Colgate Sensitive SensifoamfluoridePotassium Nitrate£
Colgate Max White Extra Care Sensitive Whitening ToothpastefluoridePotassium Nitrate££Whitening
BioMin CCalcium phosphatesCalcium and Phosphate Ions££
Biomin FfluorideCalcium and Phosphate Ions££
Biorepair® ParodontgelhydroxyapetiteCalcium and phosphate ions££Gum disease
SLS free
Biorepair® Gum ProtectionhydroxyapetiteCalcium and phosphate ions££Gum disease
SLS free
Superdrug Procare Sensitive ToothpastefluoridePotassium Nitrate£Vegan
Superdrug Pro Care Sensitive Whitening ToothpastefluoridePotassium Nitrate£Whitening
Arm & Hammer Sensitive Pro Repair Baking Soda ToothpastefluorideCalcium and phosphate ions£
Arm & Hammer Total Pro Clean and RepairfluorideCalcium and phosphate ions£Whitening
Boots Smile Sensitive Toothpastefluoride?£
Boots Smile  Totalcare Toothpaste fluoridePotassium nitrate£
Ecodenta sensitive whiteningHAPPotassium nitrate£Natural
SLS free
Ecodenta Organic Salt Toothpaste for Sensitive TeethnonePotassium Citrate££Natural
SLS free
Regenerate Enamel Science™ toothpastefluorideCalcium and phosphate ions£££
Regenerate Enamel Science™ Advanced Enamel SerumfluorideCalcium and phosphate ions£££
Biomed Sensitive ToothpasteHAPCalcium and phosphate ions£Natural
SLS free
Ultradex Whitening ToothpasteFluorideHAPCalcium and phosphate ions££Bad Breath
SLS free
Sensodyne Daily CarefluoridePotassium Nitrate£SLS free
Whitening available
GC Tooth MousseCalcium and phosphate ionsCalcium and phosphate ions£££Non mint available
SLS free
GC MI PastefluorideCalcium and phosphate ions£££Non mint available
SLS free
AloedentFluoride (fluoride free available)Herbal££Natural
SLS free

About Gemma Wheeler

Gemma qualified from Cardiff University School of Dentistry in 2015. She went on to complete her Foundation Training and a further two years in the Armed Forces, primarily based around Wiltshire. She now works in a private practice in Plymouth.

Read More

Leave a comment or question

I accept the Privacy Policy

7 thoughts on “The best sensitive toothpaste”

  1. Hi, thanks for this – very helpful. I have a very sensitive demineralised front tooth. What would you recommend? I already have the highly recommended Biomin F, or should I be using Sensodyne with Novamin? I also have GC Tooth Mousse with Flouride, what is the best way to combine this with Biomin F? I see you usually have to wait 30 mins after using Biomin F before applying anything else to the mouth. Any help you can give would be greatly appreciated. Many thanks.

    • Hi Daniel,

      If you are getting a lot of sensitivity from one tooth I would recommend you see a dental professional who can exclude any problems with the tooth. They might also be able to offer treatments, depending on the cause of the sensitivity, such as applying a professional varnish, or repairing the tooth with filling material. Any advice I give is without assessing you and doesn’t replace advice given by your own dentist.

      In terms of managing the sensitivity with toothpastes, you will need to give whatever paste you are using some time to work – about 2-4 weeks. If you are still getting symptoms after this it might be because the product isn’t working for you and then it is time to try something different.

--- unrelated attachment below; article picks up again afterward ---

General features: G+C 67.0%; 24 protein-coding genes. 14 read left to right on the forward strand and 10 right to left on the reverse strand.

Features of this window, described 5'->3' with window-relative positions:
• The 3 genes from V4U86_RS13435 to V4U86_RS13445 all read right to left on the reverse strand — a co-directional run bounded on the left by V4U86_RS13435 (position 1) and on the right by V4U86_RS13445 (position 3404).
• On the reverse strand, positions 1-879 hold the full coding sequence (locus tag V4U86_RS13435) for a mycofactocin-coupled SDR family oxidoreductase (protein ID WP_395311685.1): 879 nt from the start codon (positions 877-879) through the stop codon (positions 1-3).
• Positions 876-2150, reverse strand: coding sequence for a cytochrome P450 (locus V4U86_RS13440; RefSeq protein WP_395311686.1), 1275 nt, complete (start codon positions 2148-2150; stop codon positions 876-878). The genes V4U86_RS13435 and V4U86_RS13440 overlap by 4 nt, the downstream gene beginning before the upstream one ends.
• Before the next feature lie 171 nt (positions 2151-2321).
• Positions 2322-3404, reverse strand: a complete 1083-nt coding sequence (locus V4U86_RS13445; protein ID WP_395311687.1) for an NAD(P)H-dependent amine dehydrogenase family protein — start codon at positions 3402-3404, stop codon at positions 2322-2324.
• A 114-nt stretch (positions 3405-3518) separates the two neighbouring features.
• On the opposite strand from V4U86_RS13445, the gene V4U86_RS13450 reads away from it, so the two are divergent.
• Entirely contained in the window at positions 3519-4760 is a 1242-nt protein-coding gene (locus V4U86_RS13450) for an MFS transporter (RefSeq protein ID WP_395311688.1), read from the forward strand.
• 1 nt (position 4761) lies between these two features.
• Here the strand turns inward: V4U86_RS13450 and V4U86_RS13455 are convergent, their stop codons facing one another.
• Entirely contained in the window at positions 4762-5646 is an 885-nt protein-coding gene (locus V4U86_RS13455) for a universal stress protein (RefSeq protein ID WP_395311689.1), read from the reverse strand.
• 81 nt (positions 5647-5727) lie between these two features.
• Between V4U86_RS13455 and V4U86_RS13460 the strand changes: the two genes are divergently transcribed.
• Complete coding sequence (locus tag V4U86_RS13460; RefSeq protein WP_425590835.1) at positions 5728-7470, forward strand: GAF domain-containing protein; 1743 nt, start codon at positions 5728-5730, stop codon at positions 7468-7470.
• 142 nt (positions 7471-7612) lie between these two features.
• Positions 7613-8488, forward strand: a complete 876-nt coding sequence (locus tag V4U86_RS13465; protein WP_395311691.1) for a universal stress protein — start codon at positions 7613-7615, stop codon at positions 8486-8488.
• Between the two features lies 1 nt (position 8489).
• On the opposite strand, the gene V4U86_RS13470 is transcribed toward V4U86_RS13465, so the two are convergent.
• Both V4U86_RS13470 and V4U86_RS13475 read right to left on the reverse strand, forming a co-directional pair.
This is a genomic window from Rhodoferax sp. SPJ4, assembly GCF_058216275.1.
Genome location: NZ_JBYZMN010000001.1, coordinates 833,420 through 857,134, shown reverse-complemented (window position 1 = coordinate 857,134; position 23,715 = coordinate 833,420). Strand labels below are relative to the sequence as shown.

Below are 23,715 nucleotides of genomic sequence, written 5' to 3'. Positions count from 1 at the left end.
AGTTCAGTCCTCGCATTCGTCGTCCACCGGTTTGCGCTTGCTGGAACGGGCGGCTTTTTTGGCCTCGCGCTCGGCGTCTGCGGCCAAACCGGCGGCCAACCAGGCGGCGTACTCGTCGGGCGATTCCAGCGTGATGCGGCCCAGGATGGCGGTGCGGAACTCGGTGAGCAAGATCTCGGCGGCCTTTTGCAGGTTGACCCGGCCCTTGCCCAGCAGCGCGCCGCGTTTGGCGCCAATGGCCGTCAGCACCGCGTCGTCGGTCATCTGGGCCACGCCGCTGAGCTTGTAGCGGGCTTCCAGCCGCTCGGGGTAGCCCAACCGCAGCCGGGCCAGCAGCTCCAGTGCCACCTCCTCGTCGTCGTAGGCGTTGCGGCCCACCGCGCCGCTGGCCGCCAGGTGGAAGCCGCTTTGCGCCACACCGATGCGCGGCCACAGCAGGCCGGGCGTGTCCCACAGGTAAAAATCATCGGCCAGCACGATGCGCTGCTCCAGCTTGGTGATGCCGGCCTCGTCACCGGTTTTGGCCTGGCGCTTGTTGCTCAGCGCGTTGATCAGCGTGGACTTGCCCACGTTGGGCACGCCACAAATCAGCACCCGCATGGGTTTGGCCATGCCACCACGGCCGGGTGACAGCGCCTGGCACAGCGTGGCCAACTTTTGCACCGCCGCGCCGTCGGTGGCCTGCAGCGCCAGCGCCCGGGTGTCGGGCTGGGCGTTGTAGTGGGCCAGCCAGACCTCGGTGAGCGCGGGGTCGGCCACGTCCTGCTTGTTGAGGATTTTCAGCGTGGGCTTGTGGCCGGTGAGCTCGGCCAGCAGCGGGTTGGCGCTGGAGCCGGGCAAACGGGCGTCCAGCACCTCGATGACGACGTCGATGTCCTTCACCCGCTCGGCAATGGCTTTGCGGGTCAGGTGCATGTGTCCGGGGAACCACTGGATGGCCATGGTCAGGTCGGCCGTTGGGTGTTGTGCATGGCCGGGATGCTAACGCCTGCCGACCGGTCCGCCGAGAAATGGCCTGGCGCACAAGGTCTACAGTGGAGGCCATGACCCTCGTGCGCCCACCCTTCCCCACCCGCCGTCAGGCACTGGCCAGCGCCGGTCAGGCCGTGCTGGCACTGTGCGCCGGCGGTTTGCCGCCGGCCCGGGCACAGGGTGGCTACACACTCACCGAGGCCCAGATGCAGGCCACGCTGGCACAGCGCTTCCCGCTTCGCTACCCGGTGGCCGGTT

When it comes to using the Biomin F with fluoride and GC Tooth Mousse with fluoride I would recommend using the Biomin F for your regular brushing. That means brushing twice daily for two minutes. The manufacturers also recommend that after you finish brushing swirl the foamy toothpaste around your mouth for 30 seconds, and spit out the excess. Do not rinse, with anything, do not eat, and do not drink anything for at least 30 minutes after brushing. Use the Tooth Mousse directly before bed time. Massage a small amount onto the affected tooth.

      There is no need to use Sensodyne with Novamin in addition to the Biomin F. However if you are still getting sensitivity after 2-4 weeks of using Biomin F, you could try using the Sensodyne instead.

      Hope this helps.


      • Hi Gemma, thanks again for your helpful reply. Sorry just wanted to ask a follow up question please. Most dentists recommend brushing last thing at night. If I use the Biomin F last thing, can I then apply GC Tooth Mousse immediately afterwards? Or should I wait 30 minutes? Also, would the GC paste interfere with the coating properties of the Biomin at all? Many thanks.

        • Hi Daniel,

          Yes, the recommendation is last thing at night. But so long as it is after your last meal and you aren’t eating or drinking anything other than water, it is fine to brush earlier in the evening.

          I would recommend waiting at least 30 mins between brushing and the application of Tooth Mousse. This should allow enough time to get the greatest benefit from the fluoride within Biomin F.

          As far as I am aware the ingredients shouldn’t have a negative interaction. It’s more a case of not getting the maximum benefit from the two pastes. I can’t find any research directly investigating the use of the two different products for managing sensitivity, so there is no evidence to confirm or deny either way.

          If you have retainers or whitening trays, the Tooth Mouse can also be used in these. You don’t need to brush with the Tooth Mousse, simply mssage it in.


Leave a comment